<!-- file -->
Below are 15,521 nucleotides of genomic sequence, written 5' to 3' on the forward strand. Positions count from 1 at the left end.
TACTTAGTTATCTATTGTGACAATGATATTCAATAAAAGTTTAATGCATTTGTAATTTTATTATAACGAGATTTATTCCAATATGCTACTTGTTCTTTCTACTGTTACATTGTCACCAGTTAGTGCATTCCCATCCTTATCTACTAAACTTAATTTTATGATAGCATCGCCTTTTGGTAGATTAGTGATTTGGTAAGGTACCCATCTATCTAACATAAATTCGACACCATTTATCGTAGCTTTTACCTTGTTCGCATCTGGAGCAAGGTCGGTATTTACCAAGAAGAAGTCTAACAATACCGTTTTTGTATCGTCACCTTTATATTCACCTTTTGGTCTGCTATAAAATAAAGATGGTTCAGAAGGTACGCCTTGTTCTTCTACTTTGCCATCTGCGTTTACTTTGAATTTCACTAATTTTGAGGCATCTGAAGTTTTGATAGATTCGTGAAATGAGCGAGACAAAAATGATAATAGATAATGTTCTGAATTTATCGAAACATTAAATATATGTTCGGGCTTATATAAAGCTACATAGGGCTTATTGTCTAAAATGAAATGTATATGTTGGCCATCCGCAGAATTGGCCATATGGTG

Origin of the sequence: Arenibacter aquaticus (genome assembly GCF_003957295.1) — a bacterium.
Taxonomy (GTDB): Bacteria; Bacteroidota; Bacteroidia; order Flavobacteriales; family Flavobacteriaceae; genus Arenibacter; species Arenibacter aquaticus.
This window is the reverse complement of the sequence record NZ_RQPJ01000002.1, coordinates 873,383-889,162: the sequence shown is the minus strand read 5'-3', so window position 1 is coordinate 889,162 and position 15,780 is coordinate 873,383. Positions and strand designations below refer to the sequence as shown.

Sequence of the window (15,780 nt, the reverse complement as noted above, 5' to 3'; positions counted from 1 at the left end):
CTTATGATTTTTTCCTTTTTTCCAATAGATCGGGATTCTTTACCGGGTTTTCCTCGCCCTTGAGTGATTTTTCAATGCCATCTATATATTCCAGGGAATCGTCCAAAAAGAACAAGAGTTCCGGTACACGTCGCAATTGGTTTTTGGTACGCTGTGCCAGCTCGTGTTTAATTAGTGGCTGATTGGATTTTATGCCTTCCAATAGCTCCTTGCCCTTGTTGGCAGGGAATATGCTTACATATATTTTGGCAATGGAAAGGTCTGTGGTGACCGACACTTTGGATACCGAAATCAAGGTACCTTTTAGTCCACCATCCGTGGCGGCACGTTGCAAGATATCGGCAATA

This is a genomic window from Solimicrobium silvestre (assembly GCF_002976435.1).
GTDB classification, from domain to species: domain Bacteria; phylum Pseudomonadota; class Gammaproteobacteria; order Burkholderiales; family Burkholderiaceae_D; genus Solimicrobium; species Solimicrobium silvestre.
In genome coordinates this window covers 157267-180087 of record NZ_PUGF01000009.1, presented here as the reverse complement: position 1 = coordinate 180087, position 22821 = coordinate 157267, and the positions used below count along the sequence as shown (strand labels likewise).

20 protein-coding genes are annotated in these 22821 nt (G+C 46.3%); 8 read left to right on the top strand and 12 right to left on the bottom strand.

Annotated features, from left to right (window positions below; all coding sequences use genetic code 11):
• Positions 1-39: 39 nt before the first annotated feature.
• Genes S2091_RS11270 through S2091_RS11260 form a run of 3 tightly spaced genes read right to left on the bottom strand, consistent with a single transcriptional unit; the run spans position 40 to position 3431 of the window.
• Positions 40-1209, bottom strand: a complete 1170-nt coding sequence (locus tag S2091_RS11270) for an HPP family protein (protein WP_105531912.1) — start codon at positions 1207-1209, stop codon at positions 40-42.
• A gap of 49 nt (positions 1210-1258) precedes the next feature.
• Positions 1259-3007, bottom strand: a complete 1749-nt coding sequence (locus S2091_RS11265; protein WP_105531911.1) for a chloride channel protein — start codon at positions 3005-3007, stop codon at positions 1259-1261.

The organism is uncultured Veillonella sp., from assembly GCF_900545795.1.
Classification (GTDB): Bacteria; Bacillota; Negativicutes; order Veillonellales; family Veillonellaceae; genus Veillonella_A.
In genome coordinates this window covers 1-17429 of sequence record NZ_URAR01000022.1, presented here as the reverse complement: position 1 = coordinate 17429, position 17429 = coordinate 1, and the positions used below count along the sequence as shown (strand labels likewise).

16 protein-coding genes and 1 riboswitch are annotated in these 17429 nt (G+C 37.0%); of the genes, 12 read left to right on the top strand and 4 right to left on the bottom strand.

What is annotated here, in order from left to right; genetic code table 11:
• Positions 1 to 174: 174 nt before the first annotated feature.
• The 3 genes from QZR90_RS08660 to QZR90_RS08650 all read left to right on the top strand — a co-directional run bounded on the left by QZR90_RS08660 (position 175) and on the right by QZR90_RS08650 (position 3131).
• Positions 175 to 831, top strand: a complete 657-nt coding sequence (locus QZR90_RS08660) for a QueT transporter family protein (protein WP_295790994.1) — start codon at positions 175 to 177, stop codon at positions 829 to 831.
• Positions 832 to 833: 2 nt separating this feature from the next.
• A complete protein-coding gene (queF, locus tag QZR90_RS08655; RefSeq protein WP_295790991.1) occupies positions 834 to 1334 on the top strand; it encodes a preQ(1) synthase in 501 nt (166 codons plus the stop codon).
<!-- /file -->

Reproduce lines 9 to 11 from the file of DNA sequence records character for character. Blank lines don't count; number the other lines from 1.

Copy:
GTDB classification, from domain to species: domain Bacteria; phylum Pseudomonadota; class Gammaproteobacteria; order Burkholderiales; family Burkholderiaceae_D; genus Solimicrobium; species Solimicrobium silvestre.
In genome coordinates this window covers 157267-180087 of record NZ_PUGF01000009.1, presented here as the reverse complement: position 1 = coordinate 180087, position 22821 = coordinate 157267, and the positions used below count along the sequence as shown (strand labels likewise).

20 protein-coding genes are annotated in these 22821 nt (G+C 46.3%); 8 read left to right on the top strand and 12 right to left on the bottom strand.